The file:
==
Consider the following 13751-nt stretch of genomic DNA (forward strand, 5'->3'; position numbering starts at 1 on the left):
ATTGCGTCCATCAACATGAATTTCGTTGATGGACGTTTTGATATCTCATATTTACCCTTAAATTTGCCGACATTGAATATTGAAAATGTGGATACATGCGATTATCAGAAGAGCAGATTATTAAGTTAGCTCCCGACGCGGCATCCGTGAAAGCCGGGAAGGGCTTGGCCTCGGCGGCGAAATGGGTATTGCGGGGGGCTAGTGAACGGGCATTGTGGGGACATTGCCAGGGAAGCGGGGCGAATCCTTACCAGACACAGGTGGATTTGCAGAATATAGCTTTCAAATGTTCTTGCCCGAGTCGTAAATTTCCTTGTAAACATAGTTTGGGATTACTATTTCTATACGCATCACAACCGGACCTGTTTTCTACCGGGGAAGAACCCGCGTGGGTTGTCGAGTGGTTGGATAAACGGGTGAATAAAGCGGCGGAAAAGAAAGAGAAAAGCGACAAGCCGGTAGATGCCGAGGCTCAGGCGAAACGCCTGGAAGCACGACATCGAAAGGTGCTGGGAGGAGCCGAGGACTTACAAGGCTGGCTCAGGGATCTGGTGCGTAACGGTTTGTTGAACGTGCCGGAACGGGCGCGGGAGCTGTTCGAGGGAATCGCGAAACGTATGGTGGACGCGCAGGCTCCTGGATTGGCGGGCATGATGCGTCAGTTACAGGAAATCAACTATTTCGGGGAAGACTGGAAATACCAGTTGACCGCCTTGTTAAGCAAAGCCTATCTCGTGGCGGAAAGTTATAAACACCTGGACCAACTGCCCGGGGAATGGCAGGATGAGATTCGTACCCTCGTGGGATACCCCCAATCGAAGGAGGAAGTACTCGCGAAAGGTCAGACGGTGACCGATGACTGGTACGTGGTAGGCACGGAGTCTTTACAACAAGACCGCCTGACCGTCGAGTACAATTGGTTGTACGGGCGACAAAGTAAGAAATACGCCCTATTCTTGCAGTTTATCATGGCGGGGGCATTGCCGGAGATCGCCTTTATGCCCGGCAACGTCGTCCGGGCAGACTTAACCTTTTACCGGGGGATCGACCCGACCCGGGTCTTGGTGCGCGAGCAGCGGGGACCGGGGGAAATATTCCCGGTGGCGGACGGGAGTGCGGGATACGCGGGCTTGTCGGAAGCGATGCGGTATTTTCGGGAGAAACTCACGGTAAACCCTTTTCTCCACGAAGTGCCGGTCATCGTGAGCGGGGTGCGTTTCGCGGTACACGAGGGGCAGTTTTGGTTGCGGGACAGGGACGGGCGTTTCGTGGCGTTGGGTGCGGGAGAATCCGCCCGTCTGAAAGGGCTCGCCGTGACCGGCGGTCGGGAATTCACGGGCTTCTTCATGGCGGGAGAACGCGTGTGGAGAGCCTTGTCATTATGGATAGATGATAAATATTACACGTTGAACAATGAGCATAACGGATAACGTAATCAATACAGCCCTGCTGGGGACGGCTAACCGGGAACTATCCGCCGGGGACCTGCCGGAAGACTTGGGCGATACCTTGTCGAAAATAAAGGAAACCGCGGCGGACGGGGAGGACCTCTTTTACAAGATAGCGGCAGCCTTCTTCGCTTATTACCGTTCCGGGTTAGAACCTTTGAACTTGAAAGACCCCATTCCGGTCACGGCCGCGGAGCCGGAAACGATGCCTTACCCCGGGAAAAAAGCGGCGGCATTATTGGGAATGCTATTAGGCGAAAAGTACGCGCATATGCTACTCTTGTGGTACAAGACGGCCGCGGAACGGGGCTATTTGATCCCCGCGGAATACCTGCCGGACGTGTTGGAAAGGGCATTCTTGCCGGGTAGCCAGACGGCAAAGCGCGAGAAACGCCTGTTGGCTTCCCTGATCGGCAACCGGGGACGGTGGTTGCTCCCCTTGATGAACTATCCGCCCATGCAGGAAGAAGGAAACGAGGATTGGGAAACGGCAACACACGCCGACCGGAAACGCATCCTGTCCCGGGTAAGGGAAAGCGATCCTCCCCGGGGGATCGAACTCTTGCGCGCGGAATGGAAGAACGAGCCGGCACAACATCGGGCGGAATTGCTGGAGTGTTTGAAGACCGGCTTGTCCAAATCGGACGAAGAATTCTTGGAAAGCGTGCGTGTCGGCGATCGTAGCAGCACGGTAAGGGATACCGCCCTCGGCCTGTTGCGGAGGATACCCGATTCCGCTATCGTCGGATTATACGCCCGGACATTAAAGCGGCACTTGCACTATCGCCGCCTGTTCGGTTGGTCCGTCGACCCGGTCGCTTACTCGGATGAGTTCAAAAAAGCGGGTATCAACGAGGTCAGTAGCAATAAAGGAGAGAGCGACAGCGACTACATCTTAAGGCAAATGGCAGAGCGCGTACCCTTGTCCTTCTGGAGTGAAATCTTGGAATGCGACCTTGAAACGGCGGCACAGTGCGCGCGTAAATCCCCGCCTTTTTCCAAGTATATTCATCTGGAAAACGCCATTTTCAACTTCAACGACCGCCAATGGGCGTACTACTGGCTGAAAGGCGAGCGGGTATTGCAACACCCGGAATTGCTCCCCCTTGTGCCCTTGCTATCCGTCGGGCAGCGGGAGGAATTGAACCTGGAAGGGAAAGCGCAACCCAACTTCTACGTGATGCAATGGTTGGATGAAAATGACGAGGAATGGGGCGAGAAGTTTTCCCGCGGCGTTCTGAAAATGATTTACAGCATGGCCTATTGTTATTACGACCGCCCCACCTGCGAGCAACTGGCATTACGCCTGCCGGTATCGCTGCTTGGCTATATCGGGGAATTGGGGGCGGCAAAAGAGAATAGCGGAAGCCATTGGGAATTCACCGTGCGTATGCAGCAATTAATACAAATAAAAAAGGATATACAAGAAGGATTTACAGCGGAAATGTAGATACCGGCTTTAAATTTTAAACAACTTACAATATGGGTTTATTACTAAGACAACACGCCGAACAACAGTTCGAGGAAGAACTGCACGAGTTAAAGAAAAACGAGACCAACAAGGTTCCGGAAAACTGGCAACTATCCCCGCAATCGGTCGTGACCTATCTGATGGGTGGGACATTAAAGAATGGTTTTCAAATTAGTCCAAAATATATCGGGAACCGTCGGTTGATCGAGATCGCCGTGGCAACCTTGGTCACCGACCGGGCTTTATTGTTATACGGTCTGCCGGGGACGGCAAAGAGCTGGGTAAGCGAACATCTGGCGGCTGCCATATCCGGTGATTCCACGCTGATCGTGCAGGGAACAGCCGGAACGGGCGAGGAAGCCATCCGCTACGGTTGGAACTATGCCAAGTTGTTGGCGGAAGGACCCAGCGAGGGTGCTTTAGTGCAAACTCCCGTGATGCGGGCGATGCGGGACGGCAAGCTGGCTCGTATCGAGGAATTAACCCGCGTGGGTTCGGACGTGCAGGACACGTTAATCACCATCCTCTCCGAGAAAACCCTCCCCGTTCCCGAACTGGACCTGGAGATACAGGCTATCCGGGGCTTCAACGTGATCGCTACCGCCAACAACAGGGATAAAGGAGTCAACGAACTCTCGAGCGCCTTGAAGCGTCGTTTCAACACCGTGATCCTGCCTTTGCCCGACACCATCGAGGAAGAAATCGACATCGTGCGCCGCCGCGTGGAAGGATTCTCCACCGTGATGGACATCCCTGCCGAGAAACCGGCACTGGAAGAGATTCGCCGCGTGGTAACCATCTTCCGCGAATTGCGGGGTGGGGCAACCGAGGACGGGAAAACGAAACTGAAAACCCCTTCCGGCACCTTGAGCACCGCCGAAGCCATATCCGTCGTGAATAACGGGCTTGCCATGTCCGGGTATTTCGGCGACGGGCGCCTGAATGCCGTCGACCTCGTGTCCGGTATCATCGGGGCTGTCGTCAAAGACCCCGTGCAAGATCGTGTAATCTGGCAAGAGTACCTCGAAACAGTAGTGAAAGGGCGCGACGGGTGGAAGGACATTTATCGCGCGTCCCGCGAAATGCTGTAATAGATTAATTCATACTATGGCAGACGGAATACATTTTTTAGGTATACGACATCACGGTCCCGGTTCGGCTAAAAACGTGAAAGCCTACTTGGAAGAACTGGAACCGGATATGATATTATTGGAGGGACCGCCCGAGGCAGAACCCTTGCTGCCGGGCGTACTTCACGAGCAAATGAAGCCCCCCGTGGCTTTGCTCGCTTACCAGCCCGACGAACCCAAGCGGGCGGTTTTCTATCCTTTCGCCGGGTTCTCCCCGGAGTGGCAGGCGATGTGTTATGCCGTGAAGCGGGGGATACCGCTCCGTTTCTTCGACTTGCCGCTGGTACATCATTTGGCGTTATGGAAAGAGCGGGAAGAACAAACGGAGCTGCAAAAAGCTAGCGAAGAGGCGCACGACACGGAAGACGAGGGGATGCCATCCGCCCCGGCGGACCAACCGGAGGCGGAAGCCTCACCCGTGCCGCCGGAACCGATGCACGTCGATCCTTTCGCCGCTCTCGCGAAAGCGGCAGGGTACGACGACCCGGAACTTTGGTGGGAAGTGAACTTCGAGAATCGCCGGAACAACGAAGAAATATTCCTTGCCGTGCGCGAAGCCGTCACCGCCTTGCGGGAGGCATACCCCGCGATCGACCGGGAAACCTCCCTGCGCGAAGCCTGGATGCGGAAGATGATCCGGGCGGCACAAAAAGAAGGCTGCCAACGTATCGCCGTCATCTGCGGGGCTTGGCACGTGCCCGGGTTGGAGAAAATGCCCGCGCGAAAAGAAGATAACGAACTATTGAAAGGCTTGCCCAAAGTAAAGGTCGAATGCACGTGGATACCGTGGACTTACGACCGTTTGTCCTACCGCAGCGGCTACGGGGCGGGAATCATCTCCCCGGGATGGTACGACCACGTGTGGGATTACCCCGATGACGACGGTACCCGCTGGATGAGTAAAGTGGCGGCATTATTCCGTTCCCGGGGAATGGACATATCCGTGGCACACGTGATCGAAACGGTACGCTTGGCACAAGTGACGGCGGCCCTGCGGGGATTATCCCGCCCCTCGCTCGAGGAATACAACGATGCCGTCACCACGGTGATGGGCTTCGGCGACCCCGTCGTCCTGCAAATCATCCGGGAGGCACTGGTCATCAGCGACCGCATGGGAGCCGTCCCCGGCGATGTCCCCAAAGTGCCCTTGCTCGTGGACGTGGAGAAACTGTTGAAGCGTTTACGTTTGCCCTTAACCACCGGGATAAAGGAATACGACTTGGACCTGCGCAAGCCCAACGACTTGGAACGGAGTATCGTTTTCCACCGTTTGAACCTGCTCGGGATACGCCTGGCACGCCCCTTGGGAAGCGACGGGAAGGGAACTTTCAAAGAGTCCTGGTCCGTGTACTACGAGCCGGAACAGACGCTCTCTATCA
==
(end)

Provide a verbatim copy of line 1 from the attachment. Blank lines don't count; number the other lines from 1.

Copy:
Consider the following 13751-nt stretch of genomic DNA (forward strand, 5'->3'; position numbering starts at 1 on the left):